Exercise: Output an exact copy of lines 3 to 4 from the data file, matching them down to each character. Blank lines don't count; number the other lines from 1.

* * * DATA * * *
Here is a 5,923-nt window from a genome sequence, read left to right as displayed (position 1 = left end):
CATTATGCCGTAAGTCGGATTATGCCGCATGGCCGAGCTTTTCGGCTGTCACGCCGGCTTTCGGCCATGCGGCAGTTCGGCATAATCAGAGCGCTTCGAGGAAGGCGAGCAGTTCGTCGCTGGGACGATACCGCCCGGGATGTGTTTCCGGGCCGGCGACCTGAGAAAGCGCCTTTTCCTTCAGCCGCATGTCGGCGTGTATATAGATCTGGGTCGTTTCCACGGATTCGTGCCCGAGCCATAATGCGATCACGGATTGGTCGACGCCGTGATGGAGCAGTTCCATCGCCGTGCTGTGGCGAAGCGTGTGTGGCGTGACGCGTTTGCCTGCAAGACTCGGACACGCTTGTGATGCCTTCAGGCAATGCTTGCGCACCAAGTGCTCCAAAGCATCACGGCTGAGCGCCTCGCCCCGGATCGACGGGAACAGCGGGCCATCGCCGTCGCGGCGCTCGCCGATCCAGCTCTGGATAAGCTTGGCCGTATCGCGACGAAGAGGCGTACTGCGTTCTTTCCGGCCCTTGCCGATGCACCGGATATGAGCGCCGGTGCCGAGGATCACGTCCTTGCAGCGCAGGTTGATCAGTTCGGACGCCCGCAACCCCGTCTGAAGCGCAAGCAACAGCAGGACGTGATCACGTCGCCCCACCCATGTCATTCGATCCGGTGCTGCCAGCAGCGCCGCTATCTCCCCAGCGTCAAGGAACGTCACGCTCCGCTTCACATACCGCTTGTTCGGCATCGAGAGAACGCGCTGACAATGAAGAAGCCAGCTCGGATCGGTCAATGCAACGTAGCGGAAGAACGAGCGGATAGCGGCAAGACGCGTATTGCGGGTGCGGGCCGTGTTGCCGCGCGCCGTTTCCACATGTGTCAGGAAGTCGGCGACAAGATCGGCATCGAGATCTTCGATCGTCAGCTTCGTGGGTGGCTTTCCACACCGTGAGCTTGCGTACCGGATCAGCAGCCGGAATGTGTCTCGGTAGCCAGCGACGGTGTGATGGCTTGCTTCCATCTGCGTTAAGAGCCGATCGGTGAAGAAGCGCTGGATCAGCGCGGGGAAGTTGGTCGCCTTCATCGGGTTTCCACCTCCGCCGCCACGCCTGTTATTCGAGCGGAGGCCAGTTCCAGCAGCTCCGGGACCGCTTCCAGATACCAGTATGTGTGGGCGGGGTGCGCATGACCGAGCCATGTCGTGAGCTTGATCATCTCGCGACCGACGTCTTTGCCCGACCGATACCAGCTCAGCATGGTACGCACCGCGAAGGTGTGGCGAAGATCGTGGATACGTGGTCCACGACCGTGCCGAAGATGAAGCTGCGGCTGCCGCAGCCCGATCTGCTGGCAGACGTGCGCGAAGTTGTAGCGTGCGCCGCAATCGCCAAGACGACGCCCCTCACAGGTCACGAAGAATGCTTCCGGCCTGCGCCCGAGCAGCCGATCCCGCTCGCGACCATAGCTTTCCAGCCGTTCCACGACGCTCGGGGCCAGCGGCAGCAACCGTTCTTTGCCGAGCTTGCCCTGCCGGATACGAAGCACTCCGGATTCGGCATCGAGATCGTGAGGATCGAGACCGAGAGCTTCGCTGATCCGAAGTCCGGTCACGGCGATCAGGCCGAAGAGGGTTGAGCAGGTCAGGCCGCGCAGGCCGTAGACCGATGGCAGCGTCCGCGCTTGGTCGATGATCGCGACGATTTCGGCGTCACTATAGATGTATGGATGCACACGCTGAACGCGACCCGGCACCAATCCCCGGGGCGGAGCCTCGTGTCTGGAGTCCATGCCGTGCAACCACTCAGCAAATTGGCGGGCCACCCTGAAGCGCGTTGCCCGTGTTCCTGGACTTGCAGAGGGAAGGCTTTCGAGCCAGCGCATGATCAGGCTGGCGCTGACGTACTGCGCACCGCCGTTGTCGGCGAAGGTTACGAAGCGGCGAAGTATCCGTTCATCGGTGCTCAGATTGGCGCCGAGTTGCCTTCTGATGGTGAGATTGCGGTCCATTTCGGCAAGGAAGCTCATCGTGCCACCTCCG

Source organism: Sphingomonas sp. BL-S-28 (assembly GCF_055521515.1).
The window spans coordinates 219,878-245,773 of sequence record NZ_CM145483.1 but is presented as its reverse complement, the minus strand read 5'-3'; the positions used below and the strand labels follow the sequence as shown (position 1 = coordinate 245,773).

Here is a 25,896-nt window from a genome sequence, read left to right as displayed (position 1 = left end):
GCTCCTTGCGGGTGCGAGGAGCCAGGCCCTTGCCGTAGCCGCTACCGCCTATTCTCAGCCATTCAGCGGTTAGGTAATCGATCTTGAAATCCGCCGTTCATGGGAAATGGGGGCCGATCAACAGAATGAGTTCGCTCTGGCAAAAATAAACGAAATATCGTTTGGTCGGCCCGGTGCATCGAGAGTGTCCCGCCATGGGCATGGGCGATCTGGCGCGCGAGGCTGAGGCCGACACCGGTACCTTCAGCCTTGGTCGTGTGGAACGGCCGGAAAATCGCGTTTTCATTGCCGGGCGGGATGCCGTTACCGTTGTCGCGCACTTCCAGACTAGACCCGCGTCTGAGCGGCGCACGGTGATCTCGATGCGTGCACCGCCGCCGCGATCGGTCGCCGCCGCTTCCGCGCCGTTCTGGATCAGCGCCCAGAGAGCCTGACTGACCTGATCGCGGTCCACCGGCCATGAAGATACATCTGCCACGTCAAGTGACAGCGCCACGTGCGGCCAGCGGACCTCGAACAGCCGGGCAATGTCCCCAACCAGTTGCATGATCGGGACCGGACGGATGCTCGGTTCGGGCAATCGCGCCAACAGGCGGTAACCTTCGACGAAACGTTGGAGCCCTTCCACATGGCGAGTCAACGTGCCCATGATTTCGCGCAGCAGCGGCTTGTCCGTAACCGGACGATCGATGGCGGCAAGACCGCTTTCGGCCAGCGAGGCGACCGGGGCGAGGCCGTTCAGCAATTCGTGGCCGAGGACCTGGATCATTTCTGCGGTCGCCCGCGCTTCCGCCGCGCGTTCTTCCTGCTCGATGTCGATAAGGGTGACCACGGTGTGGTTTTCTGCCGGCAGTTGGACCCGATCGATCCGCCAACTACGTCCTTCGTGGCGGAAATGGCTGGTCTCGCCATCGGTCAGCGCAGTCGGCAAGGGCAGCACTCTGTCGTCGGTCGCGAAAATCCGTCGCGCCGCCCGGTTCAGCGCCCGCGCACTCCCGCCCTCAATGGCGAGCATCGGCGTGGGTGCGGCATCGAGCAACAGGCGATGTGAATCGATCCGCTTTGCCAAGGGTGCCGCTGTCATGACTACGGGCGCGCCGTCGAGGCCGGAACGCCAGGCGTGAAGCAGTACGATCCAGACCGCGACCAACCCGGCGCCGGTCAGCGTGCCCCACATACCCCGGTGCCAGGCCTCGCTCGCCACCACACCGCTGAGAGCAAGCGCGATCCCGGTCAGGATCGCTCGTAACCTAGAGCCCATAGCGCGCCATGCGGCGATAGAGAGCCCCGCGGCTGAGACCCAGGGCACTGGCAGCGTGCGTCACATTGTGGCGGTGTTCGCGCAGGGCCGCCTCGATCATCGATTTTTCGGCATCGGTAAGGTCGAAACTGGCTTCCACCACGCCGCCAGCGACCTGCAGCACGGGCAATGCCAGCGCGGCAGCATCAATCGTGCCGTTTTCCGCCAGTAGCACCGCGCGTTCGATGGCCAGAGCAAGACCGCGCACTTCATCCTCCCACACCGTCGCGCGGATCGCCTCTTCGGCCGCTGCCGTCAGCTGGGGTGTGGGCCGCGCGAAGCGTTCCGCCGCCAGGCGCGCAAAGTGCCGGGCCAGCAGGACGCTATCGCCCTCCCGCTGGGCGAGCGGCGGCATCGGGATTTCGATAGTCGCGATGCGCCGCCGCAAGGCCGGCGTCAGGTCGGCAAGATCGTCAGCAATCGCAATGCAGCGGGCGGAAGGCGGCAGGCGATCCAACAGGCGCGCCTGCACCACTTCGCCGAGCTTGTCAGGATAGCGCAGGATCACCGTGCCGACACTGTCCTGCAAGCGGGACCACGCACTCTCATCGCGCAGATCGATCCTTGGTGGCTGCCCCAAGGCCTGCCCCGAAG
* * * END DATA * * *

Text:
Source organism: Sphingomonas sp. BL-S-28 (assembly GCF_055521515.1).
The window spans coordinates 219,878-245,773 of sequence record NZ_CM145483.1 but is presented as its reverse complement, the minus strand read 5'-3'; the positions used below and the strand labels follow the sequence as shown (position 1 = coordinate 245,773).